On February 9th and 10th, Horry County Animal Care Center's spokesperson, Kelly Benome, was on Chanel 13 news. She talked about reducing the euthanasia numbers at the shelter. She said the animal care center is doing 20 spay/neuters a month and that it will take time to reduce those numbers towards a lower kill. How can she make such a statement?
With an estimate of just 100,000 free-roaming cats alone, it will take more than 400 years to reduce the cat population alone in Horry County. Oh wait, free-roaming cats are NOT even included in this program. So Horry County has NO plan to reduce the cat population at all, which is the single largest animal issue in Horry County. Further proof that the animal care center needs a new director who can implement meaningful changes that help the community.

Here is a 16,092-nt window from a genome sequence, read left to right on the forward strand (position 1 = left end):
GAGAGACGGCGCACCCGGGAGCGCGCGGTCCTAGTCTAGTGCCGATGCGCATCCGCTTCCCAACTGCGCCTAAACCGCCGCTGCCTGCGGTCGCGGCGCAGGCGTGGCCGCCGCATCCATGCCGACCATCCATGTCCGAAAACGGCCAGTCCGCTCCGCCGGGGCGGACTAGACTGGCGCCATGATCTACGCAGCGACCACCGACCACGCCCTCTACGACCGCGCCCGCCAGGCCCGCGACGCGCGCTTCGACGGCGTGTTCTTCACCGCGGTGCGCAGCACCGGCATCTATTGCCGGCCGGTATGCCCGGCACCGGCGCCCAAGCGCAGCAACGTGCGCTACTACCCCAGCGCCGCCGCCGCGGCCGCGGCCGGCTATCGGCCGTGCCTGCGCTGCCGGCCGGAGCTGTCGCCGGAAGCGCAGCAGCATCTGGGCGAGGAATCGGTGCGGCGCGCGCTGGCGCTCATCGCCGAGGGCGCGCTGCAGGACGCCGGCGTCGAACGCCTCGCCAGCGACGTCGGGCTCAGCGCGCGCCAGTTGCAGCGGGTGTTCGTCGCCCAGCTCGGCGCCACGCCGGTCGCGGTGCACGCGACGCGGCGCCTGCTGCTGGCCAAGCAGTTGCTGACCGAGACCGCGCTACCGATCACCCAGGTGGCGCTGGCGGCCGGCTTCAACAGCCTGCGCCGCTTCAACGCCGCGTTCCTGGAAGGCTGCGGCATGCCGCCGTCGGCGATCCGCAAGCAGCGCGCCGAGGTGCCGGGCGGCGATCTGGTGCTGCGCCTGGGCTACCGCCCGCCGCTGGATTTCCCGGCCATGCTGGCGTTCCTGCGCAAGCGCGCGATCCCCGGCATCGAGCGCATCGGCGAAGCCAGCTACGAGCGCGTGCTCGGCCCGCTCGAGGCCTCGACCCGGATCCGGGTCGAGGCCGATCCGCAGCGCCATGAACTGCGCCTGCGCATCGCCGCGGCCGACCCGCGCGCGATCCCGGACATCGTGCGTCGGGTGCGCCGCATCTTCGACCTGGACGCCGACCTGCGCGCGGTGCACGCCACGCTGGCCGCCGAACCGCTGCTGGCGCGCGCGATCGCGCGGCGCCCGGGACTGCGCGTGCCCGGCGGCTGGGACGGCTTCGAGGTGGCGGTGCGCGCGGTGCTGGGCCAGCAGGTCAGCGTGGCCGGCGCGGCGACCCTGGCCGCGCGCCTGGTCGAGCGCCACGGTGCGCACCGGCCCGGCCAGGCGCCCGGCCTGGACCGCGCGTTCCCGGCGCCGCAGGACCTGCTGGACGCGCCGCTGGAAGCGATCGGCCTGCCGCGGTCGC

On August 9th, the county began their program for a spay/neuter clinic. The charges are: Low-Cost Spay/Neuter for cats $50.00; dogs are $80.00.
However the following vaccinations are required :
for cats, they must have current vaccinations for rabies, calici virus, panleukopenia, and rhinotrachetitis (FVRCP) and have tested negative for FELV/FIV within the last year, and be free of parasites and fleas
for dogs, must have current distemper, parvo, bordatellla, rabies vaccinations and have tested negative for heartworms within the last year, and be parasite and flea free
Since HCACC does not do any blood work, you must first go to a veterinarian for testing for either a cat or a dog. Most veterinarians require an office visit for testing; you need the required vaccinations given at that time, which will cost you more than $100.00 BEFORE you can schedule a low-cost spay/neuter at HCACC.